Why Our Stock Market Timing Model Is About To Trigger A “Sell” Signal
Jan 30, 2014
On January 27, I said it was not yet time to sell stocks, but the technical situation has deteriorated quite rapidly since then.
Yesterday (an FOMC day), stocks saw heavy volume selling action that produced another “distribution day” (a decline on increasing volume) in both the S&P 500 and NASDAQ Composite.
In a healthy market, a few days of institutional selling over a 3 to 4-week period is normal and can typically be absorbed by demand.
However, when the running count of distribution days reaches five or more, it nearly always signals a substantial correction is just around the corner.
The 3-Part Test
There are three main components that determine the mode of my broad market timing model, which determines whether I focus on the long or short side of the market, and how aggressively to do so. Right now, only one of those three tests is (barely) holding up.
1.) Volume Pattern Of Broad Market
In the NASDAQ, yesterday was the seventh day of higher volume selling in recent weeks. As such, the volume pattern portion of my broad market timing model is now flashing a clear “sell” signal.
2.) Broad Market Trend
In my January 27 blog post, I also mentioned one positive element of current market conditions was that both the NASDAQ and small-cap Russell 2000 were still holding above key support of their 50-day moving averages. But that is no longer the case.
With all broad-based indexes now below their respective 50-day moving averages, the trend component of the timing model has shifted to a “sell” signal as well (though I would like to give it to the end of the week to see if the NASDAQ can bounce back).
3.) Performance Of Leadership Stocks
The third and final component of our timing model, the performance of leadership stocks, is the only part of the model that is preventing the current “neutral” mode from officially shifting to “sell” mode (click here to see the five modes). Still, even this portion is barely holding on.
NASDAQ 4000 – Coming Soon?
Taking an updated look at the daily chart of the NASDAQ (below), notice the tech-heavy index reversed lower after running into new resistance of its 50-day moving average yesterday (January 29). The index also closed near its intraday low, near the intraday low of January 27 (near-term support).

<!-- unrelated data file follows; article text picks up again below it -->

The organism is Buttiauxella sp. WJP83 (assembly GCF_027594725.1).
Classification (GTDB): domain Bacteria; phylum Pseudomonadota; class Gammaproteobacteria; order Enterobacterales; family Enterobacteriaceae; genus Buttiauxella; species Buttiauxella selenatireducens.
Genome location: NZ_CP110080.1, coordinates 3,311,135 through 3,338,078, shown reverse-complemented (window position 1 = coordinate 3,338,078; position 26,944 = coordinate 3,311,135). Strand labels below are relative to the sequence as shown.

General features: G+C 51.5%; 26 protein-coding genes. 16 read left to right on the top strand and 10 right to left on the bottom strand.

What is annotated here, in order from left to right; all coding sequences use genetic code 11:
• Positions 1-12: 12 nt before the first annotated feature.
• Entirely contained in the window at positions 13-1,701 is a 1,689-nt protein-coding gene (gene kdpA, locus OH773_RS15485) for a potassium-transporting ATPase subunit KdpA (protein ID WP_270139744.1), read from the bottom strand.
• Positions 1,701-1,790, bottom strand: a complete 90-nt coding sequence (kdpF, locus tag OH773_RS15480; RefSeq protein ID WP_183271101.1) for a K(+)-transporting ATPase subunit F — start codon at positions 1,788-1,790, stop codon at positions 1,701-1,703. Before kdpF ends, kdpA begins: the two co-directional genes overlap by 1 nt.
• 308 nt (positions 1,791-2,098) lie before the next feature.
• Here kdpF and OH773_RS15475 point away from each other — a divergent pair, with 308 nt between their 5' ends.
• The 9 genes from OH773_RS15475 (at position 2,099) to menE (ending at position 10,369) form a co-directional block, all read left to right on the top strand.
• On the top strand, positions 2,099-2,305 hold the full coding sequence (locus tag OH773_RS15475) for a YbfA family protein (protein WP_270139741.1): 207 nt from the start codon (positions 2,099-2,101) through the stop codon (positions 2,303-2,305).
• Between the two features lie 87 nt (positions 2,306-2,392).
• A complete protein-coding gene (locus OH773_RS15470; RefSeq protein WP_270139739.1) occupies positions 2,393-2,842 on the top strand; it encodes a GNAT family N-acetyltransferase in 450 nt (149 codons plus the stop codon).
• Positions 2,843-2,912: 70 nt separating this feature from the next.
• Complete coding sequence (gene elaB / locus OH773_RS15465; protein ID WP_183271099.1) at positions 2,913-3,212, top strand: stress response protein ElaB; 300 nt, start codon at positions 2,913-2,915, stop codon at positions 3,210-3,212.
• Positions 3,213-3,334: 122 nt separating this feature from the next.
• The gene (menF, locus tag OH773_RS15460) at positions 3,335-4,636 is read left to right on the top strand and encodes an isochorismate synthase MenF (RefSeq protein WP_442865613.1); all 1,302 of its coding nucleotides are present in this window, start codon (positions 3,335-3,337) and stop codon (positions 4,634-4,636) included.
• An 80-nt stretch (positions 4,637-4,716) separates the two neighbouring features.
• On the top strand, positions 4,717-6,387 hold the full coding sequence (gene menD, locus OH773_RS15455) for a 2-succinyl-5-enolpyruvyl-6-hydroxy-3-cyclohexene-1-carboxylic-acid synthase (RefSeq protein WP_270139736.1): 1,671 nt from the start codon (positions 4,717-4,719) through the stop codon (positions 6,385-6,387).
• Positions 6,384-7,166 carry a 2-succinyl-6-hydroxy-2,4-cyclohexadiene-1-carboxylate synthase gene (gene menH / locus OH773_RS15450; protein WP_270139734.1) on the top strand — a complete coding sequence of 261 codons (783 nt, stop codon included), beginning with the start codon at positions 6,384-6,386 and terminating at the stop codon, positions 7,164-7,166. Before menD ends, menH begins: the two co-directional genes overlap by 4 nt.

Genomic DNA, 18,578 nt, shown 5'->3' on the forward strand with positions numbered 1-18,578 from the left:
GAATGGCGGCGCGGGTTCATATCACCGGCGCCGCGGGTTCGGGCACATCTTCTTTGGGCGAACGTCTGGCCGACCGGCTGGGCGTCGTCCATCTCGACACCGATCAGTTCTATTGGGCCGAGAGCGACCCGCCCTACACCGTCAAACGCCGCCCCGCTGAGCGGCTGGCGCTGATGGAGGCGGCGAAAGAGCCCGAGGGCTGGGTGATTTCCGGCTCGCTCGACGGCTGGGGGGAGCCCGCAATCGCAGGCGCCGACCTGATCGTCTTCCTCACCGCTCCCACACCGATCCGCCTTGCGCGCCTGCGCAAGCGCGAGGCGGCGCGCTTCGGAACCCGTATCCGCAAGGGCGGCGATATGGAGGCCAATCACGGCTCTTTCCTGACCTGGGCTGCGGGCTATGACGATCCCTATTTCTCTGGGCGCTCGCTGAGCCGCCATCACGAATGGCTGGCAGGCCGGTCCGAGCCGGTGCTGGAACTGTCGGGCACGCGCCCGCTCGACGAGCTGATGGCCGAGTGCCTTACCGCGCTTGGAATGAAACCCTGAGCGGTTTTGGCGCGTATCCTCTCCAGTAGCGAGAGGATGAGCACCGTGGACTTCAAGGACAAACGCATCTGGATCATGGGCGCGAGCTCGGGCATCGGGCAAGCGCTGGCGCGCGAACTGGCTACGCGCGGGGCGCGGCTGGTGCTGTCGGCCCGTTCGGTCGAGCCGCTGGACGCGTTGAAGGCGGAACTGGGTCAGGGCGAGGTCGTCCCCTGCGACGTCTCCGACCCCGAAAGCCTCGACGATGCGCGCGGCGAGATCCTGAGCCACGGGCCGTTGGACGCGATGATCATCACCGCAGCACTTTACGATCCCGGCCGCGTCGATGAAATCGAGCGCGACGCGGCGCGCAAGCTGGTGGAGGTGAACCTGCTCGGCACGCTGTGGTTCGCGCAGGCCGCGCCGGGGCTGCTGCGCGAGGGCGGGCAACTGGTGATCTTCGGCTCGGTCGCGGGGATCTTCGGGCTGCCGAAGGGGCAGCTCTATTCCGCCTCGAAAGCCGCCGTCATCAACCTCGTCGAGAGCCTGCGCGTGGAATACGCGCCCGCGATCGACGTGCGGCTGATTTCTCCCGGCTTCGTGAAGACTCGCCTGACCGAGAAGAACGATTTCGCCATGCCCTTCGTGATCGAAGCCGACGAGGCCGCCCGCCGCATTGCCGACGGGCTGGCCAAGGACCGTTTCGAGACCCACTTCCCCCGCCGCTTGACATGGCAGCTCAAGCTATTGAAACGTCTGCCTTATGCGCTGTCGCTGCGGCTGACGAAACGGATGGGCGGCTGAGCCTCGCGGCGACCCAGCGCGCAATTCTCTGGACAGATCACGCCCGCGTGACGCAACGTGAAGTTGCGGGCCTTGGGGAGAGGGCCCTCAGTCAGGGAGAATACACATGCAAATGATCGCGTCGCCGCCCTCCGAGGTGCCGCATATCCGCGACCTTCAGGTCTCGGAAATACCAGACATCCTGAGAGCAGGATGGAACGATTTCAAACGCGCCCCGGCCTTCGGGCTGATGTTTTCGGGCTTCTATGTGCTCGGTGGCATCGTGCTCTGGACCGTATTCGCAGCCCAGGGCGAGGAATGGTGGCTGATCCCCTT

If the price action follows through to the downside today (January 30), then bearish short-term momentum will likely take the index down to the 4,000 area (support of the December 2013 lows). However, a false move lower in the first hour of trading that subsequently reverses above the previous day’s high could lead to a short-term bounce:
Although my swing trading newsletter is not yet in full “sell” mode, I have been laying low (in “neutral” mode) this week. But as a bonus, a positive earnings report from Facebook ($FB) has currently launched our existing long position to an unrealized gain of approximately 27% since our December 2 buy entry.
The long side of the stock market is all about low volatility and steady/reliable price action. However, current conditions are quite volatile.
Therefore, even if I spot new bullish setups on the long side of the market (such as $AMBA or $AL), the stock market is simply too unstable right now to add new exposure with confidence.
Trade What You See, Not What You Think!
Obviously, there are quite a few scenarios that could play out from here, and that is why we always shy away from predicting market action and worrying about where the major averages will go.
Consistently profitable trading is all about reacting to price action, not predicting it. I can discuss different possibilities and have a plan in place, but I still have no clue what will happen tomorrow.
If my timing model shifts into full “sell” signal, I will then start focusing on short selling stocks and ETFs with the most relative weakness.
Nevertheless, with the market already down sharply in such a short period of time, there are simply no low-risk short entries at the moment.
Chasing on the short side can be just as bad or worse than chasing longs. If you have ever been caught in a short squeeze, you know that the price action can explode higher for several days before taking a break.
With the very real possibility of a significant correction just around the corner, this is a great time to review my preferred strategy for entering new trades on the short side. Upon doing so, you will surely see the importance of maintaining discipline and patience right now.
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